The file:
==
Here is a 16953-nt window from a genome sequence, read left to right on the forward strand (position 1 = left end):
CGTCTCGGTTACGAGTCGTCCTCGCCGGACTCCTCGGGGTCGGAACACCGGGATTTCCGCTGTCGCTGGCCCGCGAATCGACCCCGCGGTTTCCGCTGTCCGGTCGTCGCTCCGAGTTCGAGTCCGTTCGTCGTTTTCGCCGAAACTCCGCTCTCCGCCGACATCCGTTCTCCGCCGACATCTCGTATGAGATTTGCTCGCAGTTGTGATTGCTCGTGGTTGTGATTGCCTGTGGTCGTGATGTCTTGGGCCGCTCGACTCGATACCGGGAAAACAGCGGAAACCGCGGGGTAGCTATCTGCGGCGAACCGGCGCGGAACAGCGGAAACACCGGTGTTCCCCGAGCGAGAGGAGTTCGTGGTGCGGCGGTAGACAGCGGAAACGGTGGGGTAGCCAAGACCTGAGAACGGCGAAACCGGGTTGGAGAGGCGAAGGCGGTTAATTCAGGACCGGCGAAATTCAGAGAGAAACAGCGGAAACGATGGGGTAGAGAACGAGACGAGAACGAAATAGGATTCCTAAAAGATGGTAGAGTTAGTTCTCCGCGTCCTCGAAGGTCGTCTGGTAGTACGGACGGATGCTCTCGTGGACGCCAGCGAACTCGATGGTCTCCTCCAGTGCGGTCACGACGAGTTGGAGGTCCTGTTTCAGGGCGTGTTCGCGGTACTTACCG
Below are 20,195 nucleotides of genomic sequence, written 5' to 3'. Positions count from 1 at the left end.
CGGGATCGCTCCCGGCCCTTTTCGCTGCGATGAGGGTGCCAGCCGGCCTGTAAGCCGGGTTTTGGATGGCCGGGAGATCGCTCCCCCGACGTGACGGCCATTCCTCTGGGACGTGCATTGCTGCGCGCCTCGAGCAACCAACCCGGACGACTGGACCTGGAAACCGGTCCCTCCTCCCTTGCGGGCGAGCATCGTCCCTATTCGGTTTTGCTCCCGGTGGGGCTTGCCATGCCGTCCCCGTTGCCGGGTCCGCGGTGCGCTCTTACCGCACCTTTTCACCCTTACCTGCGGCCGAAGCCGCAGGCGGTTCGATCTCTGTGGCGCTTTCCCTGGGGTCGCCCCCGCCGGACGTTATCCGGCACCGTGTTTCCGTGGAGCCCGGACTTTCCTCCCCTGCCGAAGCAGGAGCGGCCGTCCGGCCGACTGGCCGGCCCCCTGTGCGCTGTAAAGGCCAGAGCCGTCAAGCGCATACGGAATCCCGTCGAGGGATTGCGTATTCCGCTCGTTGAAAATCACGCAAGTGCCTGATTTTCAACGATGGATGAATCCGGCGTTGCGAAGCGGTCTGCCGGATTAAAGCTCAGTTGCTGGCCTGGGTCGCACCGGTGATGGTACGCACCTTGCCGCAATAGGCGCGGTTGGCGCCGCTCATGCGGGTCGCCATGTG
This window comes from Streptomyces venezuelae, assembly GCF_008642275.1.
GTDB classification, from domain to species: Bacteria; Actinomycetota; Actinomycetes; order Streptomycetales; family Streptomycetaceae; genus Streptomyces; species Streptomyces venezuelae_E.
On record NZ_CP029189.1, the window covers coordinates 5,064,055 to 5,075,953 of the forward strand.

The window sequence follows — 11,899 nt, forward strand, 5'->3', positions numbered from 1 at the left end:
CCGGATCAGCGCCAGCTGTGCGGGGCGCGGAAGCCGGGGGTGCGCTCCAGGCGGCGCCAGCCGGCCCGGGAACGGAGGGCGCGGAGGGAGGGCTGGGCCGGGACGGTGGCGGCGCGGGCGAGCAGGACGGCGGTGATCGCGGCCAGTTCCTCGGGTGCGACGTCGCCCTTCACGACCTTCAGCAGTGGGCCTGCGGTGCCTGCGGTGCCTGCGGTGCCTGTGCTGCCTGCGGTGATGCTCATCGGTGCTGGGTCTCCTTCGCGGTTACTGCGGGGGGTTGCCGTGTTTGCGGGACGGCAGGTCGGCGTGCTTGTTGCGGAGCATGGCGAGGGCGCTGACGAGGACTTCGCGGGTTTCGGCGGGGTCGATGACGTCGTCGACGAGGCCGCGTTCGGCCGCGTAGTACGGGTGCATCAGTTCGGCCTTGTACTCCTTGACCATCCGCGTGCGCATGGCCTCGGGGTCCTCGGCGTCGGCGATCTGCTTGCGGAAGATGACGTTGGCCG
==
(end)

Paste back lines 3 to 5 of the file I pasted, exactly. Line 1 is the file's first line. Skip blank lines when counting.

Below are 20,195 nucleotides of genomic sequence, written 5' to 3'. Positions count from 1 at the left end.
CGGGATCGCTCCCGGCCCTTTTCGCTGCGATGAGGGTGCCAGCCGGCCTGTAAGCCGGGTTTTGGATGGCCGGGAGATCGCTCCCCCGACGTGACGGCCATTCCTCTGGGACGTGCATTGCTGCGCGCCTCGAGCAACCAACCCGGACGACTGGACCTGGAAACCGGTCCCTCCTCCCTTGCGGGCGAGCATCGTCCCTATTCGGTTTTGCTCCCGGTGGGGCTTGCCATGCCGTCCCCGTTGCCGGGTCCGCGGTGCGCTCTTACCGCACCTTTTCACCCTTACCTGCGGCCGAAGCCGCAGGCGGTTCGATCTCTGTGGCGCTTTCCCTGGGGTCGCCCCCGCCGGACGTTATCCGGCACCGTGTTTCCGTGGAGCCCGGACTTTCCTCCCCTGCCGAAGCAGGAGCGGCCGTCCGGCCGACTGGCCGGCCCCCTGTGCGCTGTAAAGGCCAGAGCCGTCAAGCGCATACGGAATCCCGTCGAGGGATTGCGTATTCCGCTCGTTGAAAATCACGCAAGTGCCTGATTTTCAACGATGGATGAATCCGGCGTTGCGAAGCGGTCTGCCGGATTAAAGCTCAGTTGCTGGCCTGGGTCGCACCGGTGATGGTACGCACCTTGCCGCAATAGGCGCGGTTGGCGCCGCTCATGCGGGTCGCCATGTG
This window comes from Streptomyces venezuelae, assembly GCF_008642275.1.